By Mervin A. Bourne, Jr. (5/2/15) If I had a dollar for every time I’ve heard someone tell me how much they hated Floyd Mayweather, I could retire today. And if I had another for every time this week I’ve heard someone say that they wish he’d get knocked out tonight, I’d be able to finally take that much-needed vacation. I tried really hard, and for the life of me I could never figure out why he has attracted so much “hate.” I concluded that it was not the domestic abuse angle, because people hated Floyd way before those stories came to the forefront. Additionally, people still love lots of celebrities who’ve been accused of domestic violence, e.g. Terrence Howard (everybody loves Lucious, right?), Chris Brown, Sean Penn, Mel Gibson, the list is lonnnggg). It’s not the recent Muhammad Ali comment, because people hated him way before that too. So rather than continue trying to delve deeper into the sources of “hate”, I came up with a short list of 3 things it was apparent to me, all of our sons can learn from Floyd Mayweather, Jr.:
1. How to believe in yourself more than anyone else does: Even as a young boy, your son will encounter people who will put him in a box based on THIER expectations and THEIR personal perception of his ability and his worth. The only way your son can surpass the limitations imposed on him by the people around him, is to have a belief in himself and his ability that is more powerful than those external forces. No one believes in Floyd more than Floyd does. How is your son doing in this department?
2. How to put in the work necessary to achieve your goals: There is a big difference between wanting something and being willing to work hard enough to get it. Even as adults, we talk all day long about things we want, but most of the things we want, we will never have – and the only thing preventing that is the willingness to do the tough things that need to be done. Boys must be taught the discipline necessary to make themselves capable of working hard enough to achieve their goals. No matter how people feel about his persona, there is a reason Floyd is well-known as one of the hardest working, most physically fit boxers ever. Where do discipline and work-ethic rank in your parenting priority list?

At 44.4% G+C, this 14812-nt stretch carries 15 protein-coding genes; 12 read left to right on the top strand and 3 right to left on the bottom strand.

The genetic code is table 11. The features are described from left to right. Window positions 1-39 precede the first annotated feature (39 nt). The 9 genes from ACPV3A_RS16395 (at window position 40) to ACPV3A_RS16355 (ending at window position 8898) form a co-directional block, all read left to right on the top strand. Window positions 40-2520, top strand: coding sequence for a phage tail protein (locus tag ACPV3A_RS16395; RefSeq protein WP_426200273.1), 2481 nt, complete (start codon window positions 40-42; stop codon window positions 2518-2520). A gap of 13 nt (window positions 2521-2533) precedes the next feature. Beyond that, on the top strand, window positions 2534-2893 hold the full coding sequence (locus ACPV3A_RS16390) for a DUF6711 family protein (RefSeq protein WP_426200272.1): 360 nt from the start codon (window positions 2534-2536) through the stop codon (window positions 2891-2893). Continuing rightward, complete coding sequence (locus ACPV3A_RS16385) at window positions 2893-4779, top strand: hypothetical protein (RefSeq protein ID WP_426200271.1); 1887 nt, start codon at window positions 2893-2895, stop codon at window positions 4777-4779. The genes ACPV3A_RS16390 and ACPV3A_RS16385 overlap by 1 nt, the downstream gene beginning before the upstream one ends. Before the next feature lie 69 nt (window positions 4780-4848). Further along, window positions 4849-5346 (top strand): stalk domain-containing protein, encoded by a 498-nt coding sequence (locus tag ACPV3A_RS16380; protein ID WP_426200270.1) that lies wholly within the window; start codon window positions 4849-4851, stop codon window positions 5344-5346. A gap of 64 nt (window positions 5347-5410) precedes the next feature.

3. How to be confident enough to SAY that he is the best. I’ve always been amazed and perplexed with what to me, is society’s extreme obsession with “humility” (only when it comes to certain people – but I digress). When is someone allowed to acknowledge or say that he or she is the best at what they do? If the CEO of Microsoft, or Google makes an ad proclaiming to be the best in the world at what they do does that declaration evoke disdain? If a financial advisor trying to get your business during a sales pitch tells you that he or she is the third best at what they do, would you hire him or her, or would your first thought be, “Well who the heck are numbers 1 and 2 ’cause I need to be talking to them!” I personally believe that there is value in tact and humility – and that the judgement needed to exercise those things should be taught. However, I can’t help but give the side eye to anyone who seems deeply disturbed by people who are literally among the best on the planet earth at whatever it is they do – standing tall, with their heads in the air, and unapologetically saying “I am the best.” I plan on teaching my son that when he has earned it, there is a time and place where there is nothing wrong with that level of confidence. But to each his own, I guess.